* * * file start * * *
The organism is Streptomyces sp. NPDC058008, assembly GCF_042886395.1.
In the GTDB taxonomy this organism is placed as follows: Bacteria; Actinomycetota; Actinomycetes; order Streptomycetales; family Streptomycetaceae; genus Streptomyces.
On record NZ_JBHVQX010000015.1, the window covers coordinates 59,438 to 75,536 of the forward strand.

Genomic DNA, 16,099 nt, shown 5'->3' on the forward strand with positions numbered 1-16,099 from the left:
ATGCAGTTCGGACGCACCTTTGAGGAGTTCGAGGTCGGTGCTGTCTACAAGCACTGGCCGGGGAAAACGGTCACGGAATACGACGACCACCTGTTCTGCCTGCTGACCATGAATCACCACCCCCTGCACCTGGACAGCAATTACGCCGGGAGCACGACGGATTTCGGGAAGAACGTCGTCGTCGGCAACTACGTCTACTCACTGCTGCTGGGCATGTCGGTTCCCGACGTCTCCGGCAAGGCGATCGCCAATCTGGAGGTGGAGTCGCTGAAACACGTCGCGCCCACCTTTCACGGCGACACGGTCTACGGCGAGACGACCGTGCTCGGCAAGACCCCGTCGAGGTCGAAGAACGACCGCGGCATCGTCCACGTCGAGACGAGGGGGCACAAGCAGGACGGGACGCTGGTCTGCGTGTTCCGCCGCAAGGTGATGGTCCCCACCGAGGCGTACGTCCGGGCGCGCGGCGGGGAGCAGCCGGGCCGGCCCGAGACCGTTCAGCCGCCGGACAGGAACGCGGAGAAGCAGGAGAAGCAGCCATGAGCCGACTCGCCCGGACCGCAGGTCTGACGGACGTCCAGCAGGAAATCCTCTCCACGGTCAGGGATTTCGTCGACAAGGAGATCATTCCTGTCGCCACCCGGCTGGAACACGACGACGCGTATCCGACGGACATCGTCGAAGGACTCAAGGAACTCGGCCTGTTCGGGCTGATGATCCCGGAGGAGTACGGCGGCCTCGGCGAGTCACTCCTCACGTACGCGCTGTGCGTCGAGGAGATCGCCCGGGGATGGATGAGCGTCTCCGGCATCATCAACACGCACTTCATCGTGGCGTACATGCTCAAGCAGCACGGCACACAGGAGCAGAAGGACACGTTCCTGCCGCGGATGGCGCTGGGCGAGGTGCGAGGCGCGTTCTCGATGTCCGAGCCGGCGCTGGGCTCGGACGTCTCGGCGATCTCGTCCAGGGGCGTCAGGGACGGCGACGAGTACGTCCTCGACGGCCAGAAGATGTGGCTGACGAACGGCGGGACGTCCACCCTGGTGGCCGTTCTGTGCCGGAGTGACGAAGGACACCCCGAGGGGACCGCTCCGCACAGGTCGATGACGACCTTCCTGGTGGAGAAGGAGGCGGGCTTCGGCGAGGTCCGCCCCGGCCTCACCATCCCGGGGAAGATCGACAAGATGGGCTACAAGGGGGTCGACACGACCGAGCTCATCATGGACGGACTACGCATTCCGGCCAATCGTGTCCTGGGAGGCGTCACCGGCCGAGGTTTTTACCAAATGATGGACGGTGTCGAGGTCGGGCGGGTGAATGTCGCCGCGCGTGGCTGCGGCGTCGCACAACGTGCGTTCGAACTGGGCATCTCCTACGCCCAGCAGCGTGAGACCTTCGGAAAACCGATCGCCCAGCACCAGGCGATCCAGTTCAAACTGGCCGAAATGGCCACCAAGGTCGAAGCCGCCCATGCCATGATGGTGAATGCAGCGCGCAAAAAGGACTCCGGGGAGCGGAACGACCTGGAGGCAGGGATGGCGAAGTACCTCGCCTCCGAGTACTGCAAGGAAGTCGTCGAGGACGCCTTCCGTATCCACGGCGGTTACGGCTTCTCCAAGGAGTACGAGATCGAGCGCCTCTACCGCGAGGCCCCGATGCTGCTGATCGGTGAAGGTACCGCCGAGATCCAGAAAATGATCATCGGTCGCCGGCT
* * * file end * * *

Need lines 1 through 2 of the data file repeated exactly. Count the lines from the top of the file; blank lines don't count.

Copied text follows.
The organism is Streptomyces sp. NPDC058008, assembly GCF_042886395.1.
In the GTDB taxonomy this organism is placed as follows: Bacteria; Actinomycetota; Actinomycetes; order Streptomycetales; family Streptomycetaceae; genus Streptomyces.